Today, U.S. Sen. David Vitter (R-La.), top Republican on the Environment and Public Works Committee, made the following statement regarding the U.S. Department of Justice's (DOJ) announcement of a $1 million plea agreement with Duke Energy for killing more than a dozen federally-protected eagles and more than 100 other protected birds at two of the company's wind farms in Wyoming. This is the first time that DOJ has pursued a case involving a wind energy producer under the Migratory Bird Treaty Act (MBTA). There have been at least seven charges against oil and gas producers since 2009 and several prosecutions against electric utility companies - particularly from bird deaths caused by power lines.
In January, Vitter and Sen. Lamar Alexander (R-Tenn.) wrote a letter to DOJ highlighting how they have charged certain oil and gas producers and power companies for violations of the MBTA, but not wind energy producers who have done the same thing. Their letter also shined a light on Federal officials allowing a wind energy farm in southeastern Minnesota to apply for a permit to allow for the death of bald eagles, which has the potential to kill between eight and fifteen bald eagles each year. DOJ responded last Friday, the same day it reached the plea agreement with Duke Energy. Click here to read more. Click here to read DOJ's response.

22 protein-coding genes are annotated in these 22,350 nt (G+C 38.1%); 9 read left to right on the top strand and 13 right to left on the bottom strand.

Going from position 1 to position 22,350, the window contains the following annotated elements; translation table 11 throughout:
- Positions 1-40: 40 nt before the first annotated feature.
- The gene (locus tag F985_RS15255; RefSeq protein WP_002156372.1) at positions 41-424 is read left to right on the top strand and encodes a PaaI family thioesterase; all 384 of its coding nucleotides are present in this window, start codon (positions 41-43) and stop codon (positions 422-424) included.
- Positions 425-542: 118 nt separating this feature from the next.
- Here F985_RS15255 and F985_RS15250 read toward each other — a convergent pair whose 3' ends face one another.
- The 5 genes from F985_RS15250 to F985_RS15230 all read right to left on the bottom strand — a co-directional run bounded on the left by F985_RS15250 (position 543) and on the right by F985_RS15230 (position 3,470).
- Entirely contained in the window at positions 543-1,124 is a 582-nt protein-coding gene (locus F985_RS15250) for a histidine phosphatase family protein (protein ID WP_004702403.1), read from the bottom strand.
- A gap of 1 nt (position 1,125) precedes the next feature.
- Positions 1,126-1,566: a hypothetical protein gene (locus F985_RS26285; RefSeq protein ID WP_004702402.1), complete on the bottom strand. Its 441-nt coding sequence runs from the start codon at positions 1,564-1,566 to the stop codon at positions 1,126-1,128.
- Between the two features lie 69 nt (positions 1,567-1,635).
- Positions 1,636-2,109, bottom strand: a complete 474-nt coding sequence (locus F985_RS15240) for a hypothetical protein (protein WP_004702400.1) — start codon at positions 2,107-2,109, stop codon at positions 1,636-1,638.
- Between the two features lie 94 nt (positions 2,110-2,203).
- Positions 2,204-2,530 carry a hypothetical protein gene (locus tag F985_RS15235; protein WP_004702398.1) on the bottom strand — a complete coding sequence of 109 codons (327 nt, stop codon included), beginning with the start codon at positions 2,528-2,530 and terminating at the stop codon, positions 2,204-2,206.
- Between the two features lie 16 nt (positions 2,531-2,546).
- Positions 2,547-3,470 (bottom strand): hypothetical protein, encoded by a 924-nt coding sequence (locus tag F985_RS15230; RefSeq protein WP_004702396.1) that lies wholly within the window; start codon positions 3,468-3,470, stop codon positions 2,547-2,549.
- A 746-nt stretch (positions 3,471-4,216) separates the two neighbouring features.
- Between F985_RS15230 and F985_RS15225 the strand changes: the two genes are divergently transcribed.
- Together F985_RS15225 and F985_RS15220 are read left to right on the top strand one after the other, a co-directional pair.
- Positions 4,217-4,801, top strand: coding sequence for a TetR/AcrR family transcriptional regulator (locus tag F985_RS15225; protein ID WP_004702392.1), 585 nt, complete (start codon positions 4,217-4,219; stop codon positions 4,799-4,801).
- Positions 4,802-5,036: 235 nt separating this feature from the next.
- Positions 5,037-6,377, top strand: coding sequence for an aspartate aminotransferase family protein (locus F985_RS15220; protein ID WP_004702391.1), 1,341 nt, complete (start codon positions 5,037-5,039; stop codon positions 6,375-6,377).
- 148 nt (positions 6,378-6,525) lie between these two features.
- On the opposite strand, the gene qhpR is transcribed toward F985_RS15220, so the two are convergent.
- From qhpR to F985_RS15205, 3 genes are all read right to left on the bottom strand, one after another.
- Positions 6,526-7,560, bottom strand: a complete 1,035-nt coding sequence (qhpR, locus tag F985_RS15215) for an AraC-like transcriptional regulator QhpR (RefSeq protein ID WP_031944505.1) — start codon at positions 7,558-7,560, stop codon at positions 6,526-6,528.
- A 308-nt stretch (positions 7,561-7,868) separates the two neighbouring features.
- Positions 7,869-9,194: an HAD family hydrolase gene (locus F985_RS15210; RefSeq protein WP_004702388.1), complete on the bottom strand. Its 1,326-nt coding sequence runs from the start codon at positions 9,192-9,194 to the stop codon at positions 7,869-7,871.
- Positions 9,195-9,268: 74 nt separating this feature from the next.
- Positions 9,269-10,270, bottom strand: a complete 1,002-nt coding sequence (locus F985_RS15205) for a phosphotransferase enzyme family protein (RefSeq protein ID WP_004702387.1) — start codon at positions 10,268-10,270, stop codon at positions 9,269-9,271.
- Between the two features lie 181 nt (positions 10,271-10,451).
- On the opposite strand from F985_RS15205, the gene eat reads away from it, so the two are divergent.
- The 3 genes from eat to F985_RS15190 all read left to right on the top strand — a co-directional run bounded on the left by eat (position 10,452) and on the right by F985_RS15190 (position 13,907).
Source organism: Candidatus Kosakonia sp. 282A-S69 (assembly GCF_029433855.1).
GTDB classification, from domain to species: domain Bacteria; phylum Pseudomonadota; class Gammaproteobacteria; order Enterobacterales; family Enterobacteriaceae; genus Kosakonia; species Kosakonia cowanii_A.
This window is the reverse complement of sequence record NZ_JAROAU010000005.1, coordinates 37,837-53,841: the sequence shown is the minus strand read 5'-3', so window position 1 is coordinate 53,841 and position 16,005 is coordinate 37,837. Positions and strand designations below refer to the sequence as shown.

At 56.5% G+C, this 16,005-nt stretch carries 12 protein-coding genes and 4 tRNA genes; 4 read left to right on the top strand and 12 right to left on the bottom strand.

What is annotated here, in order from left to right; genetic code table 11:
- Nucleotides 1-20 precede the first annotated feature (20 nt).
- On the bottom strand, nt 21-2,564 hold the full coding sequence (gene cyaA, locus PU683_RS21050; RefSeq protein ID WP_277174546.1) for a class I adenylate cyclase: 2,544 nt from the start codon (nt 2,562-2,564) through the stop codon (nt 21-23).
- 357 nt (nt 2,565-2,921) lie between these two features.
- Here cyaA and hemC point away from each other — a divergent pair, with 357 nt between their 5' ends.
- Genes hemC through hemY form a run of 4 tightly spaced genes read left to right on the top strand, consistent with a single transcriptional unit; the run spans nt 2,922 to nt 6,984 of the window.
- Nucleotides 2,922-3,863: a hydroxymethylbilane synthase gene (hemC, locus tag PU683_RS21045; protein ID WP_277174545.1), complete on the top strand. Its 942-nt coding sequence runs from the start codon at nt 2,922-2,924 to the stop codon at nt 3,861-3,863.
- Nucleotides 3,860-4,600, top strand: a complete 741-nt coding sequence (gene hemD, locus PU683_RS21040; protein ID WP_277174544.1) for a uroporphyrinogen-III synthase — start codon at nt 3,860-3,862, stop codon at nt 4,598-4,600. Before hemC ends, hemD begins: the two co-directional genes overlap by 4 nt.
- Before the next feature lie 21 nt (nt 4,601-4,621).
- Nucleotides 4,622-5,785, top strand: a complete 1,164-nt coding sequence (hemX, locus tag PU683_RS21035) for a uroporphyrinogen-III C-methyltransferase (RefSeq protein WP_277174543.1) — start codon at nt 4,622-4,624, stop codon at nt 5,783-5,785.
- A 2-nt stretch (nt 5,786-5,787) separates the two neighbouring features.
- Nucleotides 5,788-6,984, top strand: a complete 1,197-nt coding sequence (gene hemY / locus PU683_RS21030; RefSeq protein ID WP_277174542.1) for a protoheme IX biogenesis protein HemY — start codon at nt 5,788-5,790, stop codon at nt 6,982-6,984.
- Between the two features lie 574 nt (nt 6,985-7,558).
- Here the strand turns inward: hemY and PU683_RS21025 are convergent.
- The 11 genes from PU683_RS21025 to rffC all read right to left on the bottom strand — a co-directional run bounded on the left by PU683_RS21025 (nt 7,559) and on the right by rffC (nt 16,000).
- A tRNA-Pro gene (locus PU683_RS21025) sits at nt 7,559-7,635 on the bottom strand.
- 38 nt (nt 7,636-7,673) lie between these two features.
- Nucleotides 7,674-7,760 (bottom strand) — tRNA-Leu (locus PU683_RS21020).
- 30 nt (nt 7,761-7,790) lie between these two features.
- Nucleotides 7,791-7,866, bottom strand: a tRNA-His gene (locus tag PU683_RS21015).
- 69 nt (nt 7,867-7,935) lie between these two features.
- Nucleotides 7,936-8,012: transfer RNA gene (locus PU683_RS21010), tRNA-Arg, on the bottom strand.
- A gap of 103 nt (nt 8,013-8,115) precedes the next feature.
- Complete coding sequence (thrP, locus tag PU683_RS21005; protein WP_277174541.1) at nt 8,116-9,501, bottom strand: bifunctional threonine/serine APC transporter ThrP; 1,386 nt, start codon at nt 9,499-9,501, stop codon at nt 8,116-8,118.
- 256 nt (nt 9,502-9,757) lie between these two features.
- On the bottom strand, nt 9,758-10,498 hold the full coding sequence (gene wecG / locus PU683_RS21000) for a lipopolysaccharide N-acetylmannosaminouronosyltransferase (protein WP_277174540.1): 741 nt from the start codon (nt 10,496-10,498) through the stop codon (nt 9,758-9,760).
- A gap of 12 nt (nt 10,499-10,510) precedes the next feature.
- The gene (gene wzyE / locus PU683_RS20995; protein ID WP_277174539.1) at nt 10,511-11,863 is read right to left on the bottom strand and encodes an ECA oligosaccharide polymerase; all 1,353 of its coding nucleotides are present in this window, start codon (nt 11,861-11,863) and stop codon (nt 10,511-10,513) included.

"I can't help but notice that DOJ waited to respond to Senator Alexander's and my request until the same day it reached a plea agreement with Duke Energy," said Vitter. "It looks like DOJ is making an example out of this particular case to shift the focus away from the Administration's bias of using the Migratory Bird Treaty Act to go after oil, gas and other businesses. We definitely don't want to see any sort of energy providers killing federally-protected birds indiscriminately, but we also don't want to see politically motivated actions by DOJ. The instances of wind energy's favoritism have been so egregious under this Administration, and DOJ's settlement and response still don't explain the Administration's obvious bias. We'll have a lot more questions on their process."
The U.S. Fish and Wildlife Service estimated annual bird mortality from wind energy production to be approximately 440,000 in its fiscal year 2013 budget justification. The Administration has allowed numerous wind, solar, and other businesses to apply for permits to kill migratory birds, including eagles. The Administration has also recently proposed extending the term of the permits from 5 years to 30 years.